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Michelina Lewandowska transfixed Leeds crown court this week as she described clawing her way through 10cm or more of soil after allegedly being buried alive in a cardboard box. Little wonder: dread of premature or live burial is, despite its rarity, one of our most potent fears, well amplified by Edgar Allan Poe in stories such as The Premature Burial and The Fall of the House of Usher, and widespread enough to have its own medical name, taphe- (or tapho-) phobia.
According to Jan Bondeson's Buried Alive: The Terrifying History of Our Most Primal Fear, live burial was long used as a particularly cruel method of execution: in medieval Italy, murderers who refused to repent were buried alive, a practice referred to in Dante's Inferno. Women convicted of murdering their husbands suffered the same fate – known as "the pit" – in 17th-century Russia, and photos exist of Chinese civilians being buried alive by Japanese soldiers during the Nanking Massacre.
But it is the fear of being buried having been wrongly pronounced dead that alarms us most. Until little more than 100 years ago, medical science meant it was not an altogether irrational concern: among methods advocated for diagnosing death in the 18th century were tickling with a feather quill, whipping with nettles, mouthwashing with urine and sticking needles under the toenails. The wealthy paid their physicians to slit their throats or pierce their hearts before burial.
Horror stories abounded: a pregnant women who gave birth 6ft underground; coffins opened to find corpses with fingertips ravaged by hours of desperate scratching; an aristocratic lady woken in her tomb by a grave-robber trying to chop her hand off for her rings. In 1905, the social reformer William Tebb documented 219 cases of near live burial, and 149 actual cases (horrified, Tebb founded the London Association for the Prevention of Premature Burial and specified before his own death in 1917 that "unmistakable evidence of decomposition" be visible before he was cremated).
To allay people's fears, Victorian inventors in Britain and elsewhere patented coffins with periscope-like breathing tubes and breakable glass panels linked to bells and whistles above ground, and automatic alarm mechanisms that would detect chest movement. And even today, near-mistakes do happen: only last year, a 76-year-old Polish beekeeper, Josef Guzy, certified dead following a heart attack, narrowly escaped being buried alive when a faint pulse was spotted as his coffin was being sealed. Be warned.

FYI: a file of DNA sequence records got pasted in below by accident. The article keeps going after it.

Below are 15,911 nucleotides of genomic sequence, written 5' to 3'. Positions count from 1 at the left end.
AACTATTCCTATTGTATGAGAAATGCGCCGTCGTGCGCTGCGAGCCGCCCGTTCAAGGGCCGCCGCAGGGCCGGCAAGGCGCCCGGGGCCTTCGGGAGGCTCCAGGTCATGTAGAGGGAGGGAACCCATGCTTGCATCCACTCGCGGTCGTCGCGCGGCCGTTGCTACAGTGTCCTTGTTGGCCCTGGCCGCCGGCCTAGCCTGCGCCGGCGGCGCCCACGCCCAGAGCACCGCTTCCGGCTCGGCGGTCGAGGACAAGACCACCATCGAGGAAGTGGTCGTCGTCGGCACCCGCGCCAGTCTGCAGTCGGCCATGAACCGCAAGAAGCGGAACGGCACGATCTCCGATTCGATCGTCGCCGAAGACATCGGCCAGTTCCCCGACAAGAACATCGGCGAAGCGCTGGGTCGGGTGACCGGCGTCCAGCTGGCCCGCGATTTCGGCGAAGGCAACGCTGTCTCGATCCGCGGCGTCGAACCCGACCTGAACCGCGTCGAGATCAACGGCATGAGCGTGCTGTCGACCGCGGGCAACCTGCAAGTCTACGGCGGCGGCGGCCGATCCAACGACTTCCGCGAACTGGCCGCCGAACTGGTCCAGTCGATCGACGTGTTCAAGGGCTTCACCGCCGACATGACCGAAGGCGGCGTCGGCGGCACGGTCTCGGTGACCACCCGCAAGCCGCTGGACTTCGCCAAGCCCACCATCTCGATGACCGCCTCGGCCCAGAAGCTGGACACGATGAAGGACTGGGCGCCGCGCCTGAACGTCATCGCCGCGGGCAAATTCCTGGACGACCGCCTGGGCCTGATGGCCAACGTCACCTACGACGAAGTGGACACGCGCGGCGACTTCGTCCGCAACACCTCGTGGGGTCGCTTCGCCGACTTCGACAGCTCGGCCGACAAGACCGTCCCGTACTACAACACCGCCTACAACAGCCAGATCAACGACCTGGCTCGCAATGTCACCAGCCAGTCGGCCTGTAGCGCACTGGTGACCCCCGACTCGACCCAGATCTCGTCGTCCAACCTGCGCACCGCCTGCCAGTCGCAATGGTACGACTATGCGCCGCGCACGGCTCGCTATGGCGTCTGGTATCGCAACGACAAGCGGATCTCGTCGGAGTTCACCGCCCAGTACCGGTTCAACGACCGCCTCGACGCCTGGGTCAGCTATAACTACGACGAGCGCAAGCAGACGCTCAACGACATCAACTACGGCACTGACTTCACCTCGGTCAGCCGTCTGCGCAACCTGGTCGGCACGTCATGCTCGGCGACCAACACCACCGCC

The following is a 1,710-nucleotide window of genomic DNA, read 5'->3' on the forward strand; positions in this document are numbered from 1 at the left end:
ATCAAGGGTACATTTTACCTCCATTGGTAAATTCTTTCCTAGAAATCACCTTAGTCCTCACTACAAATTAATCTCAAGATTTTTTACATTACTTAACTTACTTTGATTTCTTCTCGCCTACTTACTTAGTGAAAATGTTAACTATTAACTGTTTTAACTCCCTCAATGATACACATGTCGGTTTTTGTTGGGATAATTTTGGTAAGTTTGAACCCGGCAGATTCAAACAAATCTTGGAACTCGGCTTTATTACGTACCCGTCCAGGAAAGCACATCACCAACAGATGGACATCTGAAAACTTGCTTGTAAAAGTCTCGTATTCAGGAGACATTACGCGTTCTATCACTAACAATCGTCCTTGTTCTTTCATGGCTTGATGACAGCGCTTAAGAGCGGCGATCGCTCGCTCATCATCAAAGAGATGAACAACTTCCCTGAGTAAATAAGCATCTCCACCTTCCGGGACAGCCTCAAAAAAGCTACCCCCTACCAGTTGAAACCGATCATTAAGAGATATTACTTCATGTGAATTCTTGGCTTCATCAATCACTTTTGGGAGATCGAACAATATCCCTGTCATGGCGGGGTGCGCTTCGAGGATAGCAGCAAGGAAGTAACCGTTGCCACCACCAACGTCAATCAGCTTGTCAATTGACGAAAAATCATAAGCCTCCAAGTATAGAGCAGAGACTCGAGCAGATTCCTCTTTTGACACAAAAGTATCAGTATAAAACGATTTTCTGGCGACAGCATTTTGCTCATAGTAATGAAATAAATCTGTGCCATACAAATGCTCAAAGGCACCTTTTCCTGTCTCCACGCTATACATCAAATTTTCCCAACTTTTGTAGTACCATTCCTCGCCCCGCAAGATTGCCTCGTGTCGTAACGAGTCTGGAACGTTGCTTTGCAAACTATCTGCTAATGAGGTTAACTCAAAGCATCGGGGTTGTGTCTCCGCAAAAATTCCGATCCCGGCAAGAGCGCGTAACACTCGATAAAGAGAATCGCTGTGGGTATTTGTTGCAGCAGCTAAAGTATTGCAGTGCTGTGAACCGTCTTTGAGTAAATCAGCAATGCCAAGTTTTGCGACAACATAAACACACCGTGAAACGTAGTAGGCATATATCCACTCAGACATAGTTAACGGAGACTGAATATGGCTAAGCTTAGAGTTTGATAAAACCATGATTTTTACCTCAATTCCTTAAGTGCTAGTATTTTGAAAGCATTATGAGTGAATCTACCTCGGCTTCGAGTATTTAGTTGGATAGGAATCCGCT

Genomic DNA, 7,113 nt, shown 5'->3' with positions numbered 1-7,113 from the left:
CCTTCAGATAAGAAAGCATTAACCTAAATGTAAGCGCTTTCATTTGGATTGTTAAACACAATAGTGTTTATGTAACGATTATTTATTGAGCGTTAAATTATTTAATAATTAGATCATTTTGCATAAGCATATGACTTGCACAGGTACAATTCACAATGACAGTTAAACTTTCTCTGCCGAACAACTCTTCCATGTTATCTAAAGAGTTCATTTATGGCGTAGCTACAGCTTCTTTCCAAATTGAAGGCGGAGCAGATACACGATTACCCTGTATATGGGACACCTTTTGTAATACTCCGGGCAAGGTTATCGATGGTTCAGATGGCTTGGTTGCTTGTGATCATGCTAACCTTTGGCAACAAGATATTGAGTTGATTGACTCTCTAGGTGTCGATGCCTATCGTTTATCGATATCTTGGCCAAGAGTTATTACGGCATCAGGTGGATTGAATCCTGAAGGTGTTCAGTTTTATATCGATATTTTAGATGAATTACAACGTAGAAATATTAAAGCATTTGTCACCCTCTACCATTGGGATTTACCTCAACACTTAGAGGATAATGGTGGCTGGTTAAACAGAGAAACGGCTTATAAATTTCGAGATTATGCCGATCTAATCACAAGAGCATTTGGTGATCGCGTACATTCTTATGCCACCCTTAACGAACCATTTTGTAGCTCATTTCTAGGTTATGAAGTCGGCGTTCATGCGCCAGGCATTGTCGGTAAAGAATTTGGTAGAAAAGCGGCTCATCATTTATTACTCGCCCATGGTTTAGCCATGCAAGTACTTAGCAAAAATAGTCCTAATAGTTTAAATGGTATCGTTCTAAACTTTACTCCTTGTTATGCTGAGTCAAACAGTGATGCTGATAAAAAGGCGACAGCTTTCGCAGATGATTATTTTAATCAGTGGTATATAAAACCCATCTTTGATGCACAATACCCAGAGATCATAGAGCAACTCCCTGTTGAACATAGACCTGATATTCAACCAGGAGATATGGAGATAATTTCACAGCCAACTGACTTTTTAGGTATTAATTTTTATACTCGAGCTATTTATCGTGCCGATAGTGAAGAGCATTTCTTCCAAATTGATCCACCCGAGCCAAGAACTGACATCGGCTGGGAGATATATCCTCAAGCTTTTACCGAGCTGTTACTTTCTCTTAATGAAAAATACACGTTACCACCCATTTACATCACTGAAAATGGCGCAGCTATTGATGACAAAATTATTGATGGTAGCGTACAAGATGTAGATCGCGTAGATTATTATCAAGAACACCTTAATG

Feminism is dangerous because it erodes functional hierarchical structures of society. Let feminism have its ways, and you end up with all and everything being a mess.
THE most popular plastic surgery of 2016 has been revealed by surgeons including the rising demand for a designer vagina.
New data released by the American Society of Plastic Surgeons (ASPS) shows there were 17.1million surgical and minimally-invasive cosmetic procedures in the US last year.
Overall surgical cosmetic procedures rose by four per cent when compared to the minimally invasive ones, which grew at the slightly lower rate of three per cent.
1. Of the 1.8million cosmetic surgeries topping the list were breast jobs with 290,467 procedures, up four per cent from 2015.
2. In second place was liposuction, up six per cent from the previous year with 235,247 recorded.
3. A nose job was third, rising two per cent from 2015 with 290,467 surgeries.
4. Next was eyelid surgery with 209,020 people going under the knife, also up two per cent.
5. And lastly facelifts saw a four per cent rise from 2015 with 131,106 recorded jobs.
For the remaining non-surgical treatments, the most popular was botox with seven million procedures recorded, up four per cent.
Second with 2.6m procedures was soft tissue fillers, up two per cent.
Next was a chemical peel, also up two per cent from 2015 with 1.36m performed.
Laser hair removal was fourth with 1.1m, which had dipped one per cent from 2015.
In fifth place was microdermabrasion, which was down 3 per cent with 775,000 procedures.
And for the first time statistics were released for labiaplasty, which has soared in popularity.
Last year 12,000 procedures were carried out, a whopping 39 per cent increase from 2015, when the ASPS began tracking the surgery.
The plastic surgery entails lifting and / or injecting fat or a filler into the area.
ASPS President Debra Johnson, MD, said: “As cosmetic procedures become more common we are seeing more diversity in the areas of the body that patients are choosing to address.
“Now patients have ongoing relationships with their plastic surgeons and feel more comfortable discussing all areas of their body that they may be interested in rejuvenating."